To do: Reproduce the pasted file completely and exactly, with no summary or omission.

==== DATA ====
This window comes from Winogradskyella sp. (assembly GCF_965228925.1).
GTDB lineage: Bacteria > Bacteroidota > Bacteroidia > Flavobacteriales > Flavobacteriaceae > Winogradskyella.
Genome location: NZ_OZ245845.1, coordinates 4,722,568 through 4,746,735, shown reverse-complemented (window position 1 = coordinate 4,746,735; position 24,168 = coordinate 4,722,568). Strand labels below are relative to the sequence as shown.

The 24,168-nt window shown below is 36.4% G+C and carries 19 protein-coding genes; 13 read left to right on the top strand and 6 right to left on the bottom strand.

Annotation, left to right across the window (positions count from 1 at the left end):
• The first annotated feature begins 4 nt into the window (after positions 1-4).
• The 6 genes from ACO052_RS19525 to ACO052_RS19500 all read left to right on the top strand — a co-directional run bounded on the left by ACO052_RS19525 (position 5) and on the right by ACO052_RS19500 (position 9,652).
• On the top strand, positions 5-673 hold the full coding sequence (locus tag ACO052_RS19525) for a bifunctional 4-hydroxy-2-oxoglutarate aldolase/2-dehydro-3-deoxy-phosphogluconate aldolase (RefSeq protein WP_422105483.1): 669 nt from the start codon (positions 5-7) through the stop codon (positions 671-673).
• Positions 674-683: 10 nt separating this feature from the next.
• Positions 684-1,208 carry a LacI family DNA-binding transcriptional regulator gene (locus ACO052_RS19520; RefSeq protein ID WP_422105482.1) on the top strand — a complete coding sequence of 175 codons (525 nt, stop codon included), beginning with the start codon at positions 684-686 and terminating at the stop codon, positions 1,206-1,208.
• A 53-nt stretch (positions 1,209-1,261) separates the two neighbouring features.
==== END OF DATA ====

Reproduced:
This window comes from Winogradskyella sp. (assembly GCF_965228925.1).
GTDB lineage: Bacteria > Bacteroidota > Bacteroidia > Flavobacteriales > Flavobacteriaceae > Winogradskyella.
Genome location: NZ_OZ245845.1, coordinates 4,722,568 through 4,746,735, shown reverse-complemented (window position 1 = coordinate 4,746,735; position 24,168 = coordinate 4,722,568). Strand labels below are relative to the sequence as shown.

The 24,168-nt window shown below is 36.4% G+C and carries 19 protein-coding genes; 13 read left to right on the top strand and 6 right to left on the bottom strand.

Annotation, left to right across the window (positions count from 1 at the left end):
• The first annotated feature begins 4 nt into the window (after positions 1-4).
• The 6 genes from ACO052_RS19525 to ACO052_RS19500 all read left to right on the top strand — a co-directional run bounded on the left by ACO052_RS19525 (position 5) and on the right by ACO052_RS19500 (position 9,652).
• On the top strand, positions 5-673 hold the full coding sequence (locus tag ACO052_RS19525) for a bifunctional 4-hydroxy-2-oxoglutarate aldolase/2-dehydro-3-deoxy-phosphogluconate aldolase (RefSeq protein WP_422105483.1): 669 nt from the start codon (positions 5-7) through the stop codon (positions 671-673).
• Positions 674-683: 10 nt separating this feature from the next.
• Positions 684-1,208 carry a LacI family DNA-binding transcriptional regulator gene (locus ACO052_RS19520; RefSeq protein ID WP_422105482.1) on the top strand — a complete coding sequence of 175 codons (525 nt, stop codon included), beginning with the start codon at positions 684-686 and terminating at the stop codon, positions 1,206-1,208.
• A 53-nt stretch (positions 1,209-1,261) separates the two neighbouring features.